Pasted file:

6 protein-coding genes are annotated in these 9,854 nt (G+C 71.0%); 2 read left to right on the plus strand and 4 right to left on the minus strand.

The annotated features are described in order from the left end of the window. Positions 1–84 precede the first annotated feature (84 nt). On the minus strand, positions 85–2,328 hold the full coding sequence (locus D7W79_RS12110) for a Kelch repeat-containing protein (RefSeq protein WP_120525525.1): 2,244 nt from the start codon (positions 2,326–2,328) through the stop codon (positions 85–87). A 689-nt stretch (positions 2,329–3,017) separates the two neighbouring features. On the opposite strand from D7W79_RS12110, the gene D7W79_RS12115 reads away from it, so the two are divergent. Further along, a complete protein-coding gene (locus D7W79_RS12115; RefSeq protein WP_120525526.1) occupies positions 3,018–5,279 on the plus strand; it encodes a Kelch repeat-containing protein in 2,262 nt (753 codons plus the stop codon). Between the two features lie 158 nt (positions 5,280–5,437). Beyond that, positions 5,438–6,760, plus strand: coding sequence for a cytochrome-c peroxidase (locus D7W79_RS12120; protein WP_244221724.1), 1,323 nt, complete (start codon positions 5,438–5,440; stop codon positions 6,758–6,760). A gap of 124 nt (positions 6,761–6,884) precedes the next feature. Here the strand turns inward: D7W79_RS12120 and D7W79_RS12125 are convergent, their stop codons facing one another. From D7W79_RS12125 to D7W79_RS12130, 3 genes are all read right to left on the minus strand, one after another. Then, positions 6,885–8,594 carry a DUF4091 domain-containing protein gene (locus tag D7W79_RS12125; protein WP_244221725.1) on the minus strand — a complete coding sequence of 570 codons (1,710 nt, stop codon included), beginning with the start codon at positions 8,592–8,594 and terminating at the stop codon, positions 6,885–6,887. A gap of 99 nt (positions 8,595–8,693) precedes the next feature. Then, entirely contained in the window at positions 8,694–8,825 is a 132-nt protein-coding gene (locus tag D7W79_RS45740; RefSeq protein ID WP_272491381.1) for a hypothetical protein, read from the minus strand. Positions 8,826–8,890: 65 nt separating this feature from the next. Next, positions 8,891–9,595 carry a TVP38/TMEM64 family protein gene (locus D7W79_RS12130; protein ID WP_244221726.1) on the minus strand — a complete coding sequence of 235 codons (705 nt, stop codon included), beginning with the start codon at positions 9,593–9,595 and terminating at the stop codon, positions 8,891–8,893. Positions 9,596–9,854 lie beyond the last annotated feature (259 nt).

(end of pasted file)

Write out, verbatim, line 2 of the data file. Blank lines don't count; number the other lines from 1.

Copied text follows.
The annotated features are described in order from the left end of the window. Positions 1–84 precede the first annotated feature (84 nt). On the minus strand, positions 85–2,328 hold the full coding sequence (locus D7W79_RS12110) for a Kelch repeat-containing protein (RefSeq protein WP_120525525.1): 2,244 nt from the start codon (positions 2,326–2,328) through the stop codon (positions 85–87). A 689-nt stretch (positions 2,329–3,017) separates the two neighbouring features. On the opposite strand from D7W79_RS12110, the gene D7W79_RS12115 reads away from it, so the two are divergent. Further along, a complete protein-coding gene (locus D7W79_RS12115; RefSeq protein WP_120525526.1) occupies positions 3,018–5,279 on the plus strand; it encodes a Kelch repeat-containing protein in 2,262 nt (753 codons plus the stop codon). Between the two features lie 158 nt (positions 5,280–5,437). Beyond that, positions 5,438–6,760, plus strand: coding sequence for a cytochrome-c peroxidase (locus D7W79_RS12120; protein WP_244221724.1), 1,323 nt, complete (start codon positions 5,438–5,440; stop codon positions 6,758–6,760). A gap of 124 nt (positions 6,761–6,884) precedes the next feature. Here the strand turns inward: D7W79_RS12120 and D7W79_RS12125 are convergent, their stop codons facing one another. From D7W79_RS12125 to D7W79_RS12130, 3 genes are all read right to left on the minus strand, one after another. Then, positions 6,885–8,594 carry a DUF4091 domain-containing protein gene (locus tag D7W79_RS12125; protein WP_244221725.1) on the minus strand — a complete coding sequence of 570 codons (1,710 nt, stop codon included), beginning with the start codon at positions 8,592–8,594 and terminating at the stop codon, positions 6,885–6,887. A gap of 99 nt (positions 8,595–8,693) precedes the next feature. Then, entirely contained in the window at positions 8,694–8,825 is a 132-nt protein-coding gene (locus tag D7W79_RS45740; RefSeq protein ID WP_272491381.1) for a hypothetical protein, read from the minus strand. Positions 8,826–8,890: 65 nt separating this feature from the next. Next, positions 8,891–9,595 carry a TVP38/TMEM64 family protein gene (locus D7W79_RS12130; protein ID WP_244221726.1) on the minus strand — a complete coding sequence of 235 codons (705 nt, stop codon included), beginning with the start codon at positions 9,593–9,595 and terminating at the stop codon, positions 8,891–8,893. Positions 9,596–9,854 lie beyond the last annotated feature (259 nt).